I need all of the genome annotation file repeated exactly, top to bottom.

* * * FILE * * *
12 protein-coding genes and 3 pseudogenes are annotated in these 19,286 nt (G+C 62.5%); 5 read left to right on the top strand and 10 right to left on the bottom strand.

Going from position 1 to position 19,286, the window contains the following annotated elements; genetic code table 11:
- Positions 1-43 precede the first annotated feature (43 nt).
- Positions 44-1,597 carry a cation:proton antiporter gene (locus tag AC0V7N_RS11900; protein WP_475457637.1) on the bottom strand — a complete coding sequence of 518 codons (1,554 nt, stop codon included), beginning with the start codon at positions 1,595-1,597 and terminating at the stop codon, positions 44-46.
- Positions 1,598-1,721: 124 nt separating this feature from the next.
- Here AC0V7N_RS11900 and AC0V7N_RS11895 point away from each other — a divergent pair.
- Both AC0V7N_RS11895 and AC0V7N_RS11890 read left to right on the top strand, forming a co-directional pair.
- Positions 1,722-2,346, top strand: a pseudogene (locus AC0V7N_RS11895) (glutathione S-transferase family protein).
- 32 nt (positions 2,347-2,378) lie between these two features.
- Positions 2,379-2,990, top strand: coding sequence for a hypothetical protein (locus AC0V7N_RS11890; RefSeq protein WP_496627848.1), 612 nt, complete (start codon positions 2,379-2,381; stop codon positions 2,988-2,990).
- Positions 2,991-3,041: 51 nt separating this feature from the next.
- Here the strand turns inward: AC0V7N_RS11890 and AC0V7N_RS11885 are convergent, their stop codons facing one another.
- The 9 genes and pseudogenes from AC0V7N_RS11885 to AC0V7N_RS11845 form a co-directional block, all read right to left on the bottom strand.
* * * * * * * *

12 protein-coding genes and 3 pseudogenes are annotated in these 19,286 nt (G+C 62.5%); 5 read left to right on the top strand and 10 right to left on the bottom strand.

Going from position 1 to position 19,286, the window contains the following annotated elements; genetic code table 11:
- Positions 1-43 precede the first annotated feature (43 nt).
- Positions 44-1,597 carry a cation:proton antiporter gene (locus tag AC0V7N_RS11900; protein WP_475457637.1) on the bottom strand — a complete coding sequence of 518 codons (1,554 nt, stop codon included), beginning with the start codon at positions 1,595-1,597 and terminating at the stop codon, positions 44-46.
- Positions 1,598-1,721: 124 nt separating this feature from the next.
- Here AC0V7N_RS11900 and AC0V7N_RS11895 point away from each other — a divergent pair.
- Both AC0V7N_RS11895 and AC0V7N_RS11890 read left to right on the top strand, forming a co-directional pair.
- Positions 1,722-2,346, top strand: a pseudogene (locus AC0V7N_RS11895) (glutathione S-transferase family protein).
- 32 nt (positions 2,347-2,378) lie between these two features.
- Positions 2,379-2,990, top strand: coding sequence for a hypothetical protein (locus AC0V7N_RS11890; RefSeq protein WP_496627848.1), 612 nt, complete (start codon positions 2,379-2,381; stop codon positions 2,988-2,990).
- Positions 2,991-3,041: 51 nt separating this feature from the next.
- Here the strand turns inward: AC0V7N_RS11890 and AC0V7N_RS11885 are convergent, their stop codons facing one another.
- The 9 genes and pseudogenes from AC0V7N_RS11885 to AC0V7N_RS11845 form a co-directional block, all read right to left on the bottom strand.